Union Of Two Bags

November 8, 2019

We represent bags as lists of dotted pairs:

(define bag1 '((#\e . 3) (#\r . 3) (#\a . 3)))
(define bag2 '((#\b . 3) (#\r . 3) (#\f . 3)))

The first solution iterates over the two bags, either creating a new key/count pair in a result bag if the current item is not in the result bag, or incrementing the count if it is; the time complexity is O(mn):

(define (update x xs)
  (let loop ((xs xs) (zs (list)))
    (if (null? xs) (cons x zs)
      (if (char=? (car x) (caar xs))
          (append (cdr xs) zs (list (cons (car x) (+ (cdr x) (cdar xs)))))
          (loop (cdr xs) (cons (car xs) zs))))))
(define (union1 bag1 bag2)
  (let loop ((bag1 bag1) (bag2 bag2))
    (if (null? bag1) bag2 (loop (cdr bag1) (update (car bag1) bag2))))))
> (union1 bag1 bag2)
((#\a . 3) (#\r . 6) (#\e . 3) (#\f . 3) (#\b . 3))

The second solution sorts the items in the two bags into a single list, then iterates over the list, combining adjacent items with equal keys; the time complexity is O((m+n) log (m+n)):

(define (union2 bag1 bag2)
  (define (lt? a b) (char<? (car a) (car b)))
  (let loop ((xs (sort lt? (append bag1 bag2))) (zs (list)))
    (if (null? xs) zs
      (if (null? zs) (loop (cdr xs) (cons (car xs) zs))
        (if (char=? (caar xs) (caar zs))
            (loop (cdr xs) (cons (cons (caar xs)
                  (+ (cdar xs) (cdar zs))) (cdr zs)))
            (loop (cdr xs) (cons (car xs) zs)))))))
> (union2 bag1 bag2)
((#\r . 6) (#\f . 3) (#\e . 3) (#\b . 3) (#\a . 3))

The third solution first enters all of the items in one bag in a hash table, then iterates over the items in the other bag, updating the counts in the hash table for existing items or adding new items to the hash table; the time complexity is O(m+n):

(define (union3 bag1 bag2)
  (let ((ht (make-eq-hashtable)))
    (do ((xs (append bag1 bag2) (cdr xs)))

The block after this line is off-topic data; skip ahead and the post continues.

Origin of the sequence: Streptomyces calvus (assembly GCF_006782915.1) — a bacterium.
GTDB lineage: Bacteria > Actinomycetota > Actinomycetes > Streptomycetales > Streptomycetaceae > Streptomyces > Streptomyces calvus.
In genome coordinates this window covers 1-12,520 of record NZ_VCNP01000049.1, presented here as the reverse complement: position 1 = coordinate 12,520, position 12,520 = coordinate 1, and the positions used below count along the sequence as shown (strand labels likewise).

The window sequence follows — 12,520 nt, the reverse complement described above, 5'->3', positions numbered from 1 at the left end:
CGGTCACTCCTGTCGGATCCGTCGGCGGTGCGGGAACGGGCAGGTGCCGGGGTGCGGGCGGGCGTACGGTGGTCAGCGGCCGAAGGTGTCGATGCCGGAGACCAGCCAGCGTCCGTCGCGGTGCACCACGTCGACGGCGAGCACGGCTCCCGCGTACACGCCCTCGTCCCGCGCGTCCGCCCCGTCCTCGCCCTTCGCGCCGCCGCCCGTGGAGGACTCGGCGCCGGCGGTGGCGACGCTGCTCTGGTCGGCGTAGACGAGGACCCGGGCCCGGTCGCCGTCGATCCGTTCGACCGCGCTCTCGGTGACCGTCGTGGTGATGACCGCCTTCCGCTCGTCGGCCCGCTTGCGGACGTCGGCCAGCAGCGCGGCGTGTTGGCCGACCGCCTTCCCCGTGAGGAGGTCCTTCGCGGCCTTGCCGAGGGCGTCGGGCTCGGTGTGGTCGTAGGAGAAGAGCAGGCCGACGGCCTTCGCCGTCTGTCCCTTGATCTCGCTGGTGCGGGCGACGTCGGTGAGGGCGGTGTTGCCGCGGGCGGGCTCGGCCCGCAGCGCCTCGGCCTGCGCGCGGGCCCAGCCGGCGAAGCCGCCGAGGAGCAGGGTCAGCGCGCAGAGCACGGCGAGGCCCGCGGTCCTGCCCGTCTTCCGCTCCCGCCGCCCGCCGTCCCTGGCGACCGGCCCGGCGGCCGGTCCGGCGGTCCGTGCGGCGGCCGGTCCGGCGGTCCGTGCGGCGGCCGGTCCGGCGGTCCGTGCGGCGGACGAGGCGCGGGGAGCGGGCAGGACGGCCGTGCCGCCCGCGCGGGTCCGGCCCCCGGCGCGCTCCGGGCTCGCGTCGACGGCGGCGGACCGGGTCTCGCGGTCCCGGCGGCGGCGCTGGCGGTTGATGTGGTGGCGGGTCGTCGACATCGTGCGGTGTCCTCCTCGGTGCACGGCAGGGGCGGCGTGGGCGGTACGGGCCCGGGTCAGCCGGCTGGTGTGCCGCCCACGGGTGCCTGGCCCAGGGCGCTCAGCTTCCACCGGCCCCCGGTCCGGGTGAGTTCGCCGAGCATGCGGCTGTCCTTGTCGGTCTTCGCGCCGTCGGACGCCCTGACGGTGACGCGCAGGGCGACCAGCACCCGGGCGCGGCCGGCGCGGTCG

((null? xs)
            (let-values (((ks vs) (hashtable-entries ht)))
                        (vector-map cons ks vs))))
      (hashtable-update! ht (caar xs)
        (lambda (x) (+ x (cdar xs))) 0))))
> (union3 bag1 bag2)
((#\f . 3) (#\b . 3) (#\a . 3) (#\r . 6) (#\e . 3))

You can run the program at https://ideone.com/aMoH8Q, although the Chicken Scheme at ideone doesn’t have hashtables so union3 doesn’t work.


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4 Responses to “Union Of Two Bags”

  1. chaw said

    Here is a solution in R7RS Scheme plus a few well-known helpers. It
    is a bit more general than @programmingpraxis’s solution for bag
    element types but uses a sorted representation of bags for the
    linear-time version (instead of hashing).

    (import (scheme base)
            (scheme write)
            (only (srfi 1)
                  fold filter)
            (only (srfi 95)
                  sorted? sort)
            ;; (only (org eip10 okmij myenv) assert)
    (define sample-bag-strings '("E3R3A3" "B3R3F3"))
    ;; We store bags as alists of positive counts with no repeated keys:
    ;; ((key . count) ...)
    (define sample-bags '(((A . 3) (E . 3) (R . 3))
                          ((B . 3) (F . 3) (R . 3))))